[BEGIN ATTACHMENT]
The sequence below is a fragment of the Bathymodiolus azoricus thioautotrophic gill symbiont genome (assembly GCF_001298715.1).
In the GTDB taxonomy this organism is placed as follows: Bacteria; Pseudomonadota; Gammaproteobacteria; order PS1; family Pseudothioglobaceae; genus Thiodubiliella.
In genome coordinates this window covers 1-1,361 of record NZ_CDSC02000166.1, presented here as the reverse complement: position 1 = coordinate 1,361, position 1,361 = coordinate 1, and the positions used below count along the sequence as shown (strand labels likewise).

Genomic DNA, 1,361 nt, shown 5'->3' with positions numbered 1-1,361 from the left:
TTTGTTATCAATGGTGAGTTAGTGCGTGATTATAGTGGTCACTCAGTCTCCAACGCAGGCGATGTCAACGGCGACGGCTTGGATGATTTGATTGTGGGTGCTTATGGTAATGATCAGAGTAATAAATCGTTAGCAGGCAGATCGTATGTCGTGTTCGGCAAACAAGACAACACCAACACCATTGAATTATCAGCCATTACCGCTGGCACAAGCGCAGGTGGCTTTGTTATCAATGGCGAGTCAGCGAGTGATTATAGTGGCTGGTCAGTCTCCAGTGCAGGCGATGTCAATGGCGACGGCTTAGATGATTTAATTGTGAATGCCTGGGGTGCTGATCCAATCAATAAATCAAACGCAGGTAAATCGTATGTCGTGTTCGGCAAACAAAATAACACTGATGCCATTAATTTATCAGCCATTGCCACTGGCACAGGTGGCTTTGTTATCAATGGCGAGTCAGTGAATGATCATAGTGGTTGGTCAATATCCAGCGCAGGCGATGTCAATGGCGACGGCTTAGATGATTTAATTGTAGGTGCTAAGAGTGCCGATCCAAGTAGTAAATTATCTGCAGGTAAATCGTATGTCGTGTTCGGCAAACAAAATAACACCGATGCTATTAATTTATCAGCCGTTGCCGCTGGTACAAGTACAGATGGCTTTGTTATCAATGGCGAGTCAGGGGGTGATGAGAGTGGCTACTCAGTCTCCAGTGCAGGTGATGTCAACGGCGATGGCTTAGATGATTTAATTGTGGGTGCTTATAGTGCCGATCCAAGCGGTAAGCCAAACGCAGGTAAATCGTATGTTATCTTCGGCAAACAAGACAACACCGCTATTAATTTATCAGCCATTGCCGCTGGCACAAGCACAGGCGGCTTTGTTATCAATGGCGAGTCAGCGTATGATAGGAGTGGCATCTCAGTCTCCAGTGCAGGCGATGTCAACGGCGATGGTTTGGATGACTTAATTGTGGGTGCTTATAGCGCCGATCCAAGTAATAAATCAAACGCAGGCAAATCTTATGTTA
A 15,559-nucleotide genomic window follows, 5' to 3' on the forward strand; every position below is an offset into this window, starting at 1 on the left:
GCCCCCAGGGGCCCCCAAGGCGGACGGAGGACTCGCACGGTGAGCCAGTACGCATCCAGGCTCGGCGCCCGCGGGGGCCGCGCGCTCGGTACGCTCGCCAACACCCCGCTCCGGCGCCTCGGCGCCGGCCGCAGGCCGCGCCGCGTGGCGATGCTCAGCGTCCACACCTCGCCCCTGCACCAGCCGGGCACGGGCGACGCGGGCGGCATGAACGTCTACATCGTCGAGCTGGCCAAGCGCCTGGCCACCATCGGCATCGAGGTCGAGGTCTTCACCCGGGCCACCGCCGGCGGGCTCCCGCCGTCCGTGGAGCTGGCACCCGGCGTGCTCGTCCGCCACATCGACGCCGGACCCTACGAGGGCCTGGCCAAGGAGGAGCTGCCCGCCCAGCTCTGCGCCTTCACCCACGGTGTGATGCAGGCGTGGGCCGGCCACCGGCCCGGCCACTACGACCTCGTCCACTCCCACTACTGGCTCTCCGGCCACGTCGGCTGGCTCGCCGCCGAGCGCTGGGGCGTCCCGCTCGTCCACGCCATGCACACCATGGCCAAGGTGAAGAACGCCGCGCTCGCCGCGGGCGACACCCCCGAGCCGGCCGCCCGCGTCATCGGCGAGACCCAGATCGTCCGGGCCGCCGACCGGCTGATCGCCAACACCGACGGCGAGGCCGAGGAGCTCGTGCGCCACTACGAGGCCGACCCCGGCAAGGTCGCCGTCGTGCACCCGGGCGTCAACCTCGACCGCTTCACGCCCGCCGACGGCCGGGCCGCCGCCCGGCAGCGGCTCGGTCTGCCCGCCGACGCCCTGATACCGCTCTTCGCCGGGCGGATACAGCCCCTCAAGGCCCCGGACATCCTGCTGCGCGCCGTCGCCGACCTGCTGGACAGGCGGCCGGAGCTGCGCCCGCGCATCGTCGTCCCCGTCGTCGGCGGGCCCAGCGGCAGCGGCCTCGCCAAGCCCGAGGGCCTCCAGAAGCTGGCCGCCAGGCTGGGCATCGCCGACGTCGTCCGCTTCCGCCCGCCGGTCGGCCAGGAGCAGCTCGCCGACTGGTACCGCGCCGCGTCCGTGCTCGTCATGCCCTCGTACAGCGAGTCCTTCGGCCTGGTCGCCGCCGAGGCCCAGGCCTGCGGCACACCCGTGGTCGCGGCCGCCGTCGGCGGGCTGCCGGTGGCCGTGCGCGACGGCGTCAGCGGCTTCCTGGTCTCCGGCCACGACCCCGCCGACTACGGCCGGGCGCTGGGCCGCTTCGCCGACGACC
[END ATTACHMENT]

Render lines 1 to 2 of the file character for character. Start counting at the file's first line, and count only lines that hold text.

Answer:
The sequence below is a fragment of the Bathymodiolus azoricus thioautotrophic gill symbiont genome (assembly GCF_001298715.1).
In the GTDB taxonomy this organism is placed as follows: Bacteria; Pseudomonadota; Gammaproteobacteria; order PS1; family Pseudothioglobaceae; genus Thiodubiliella.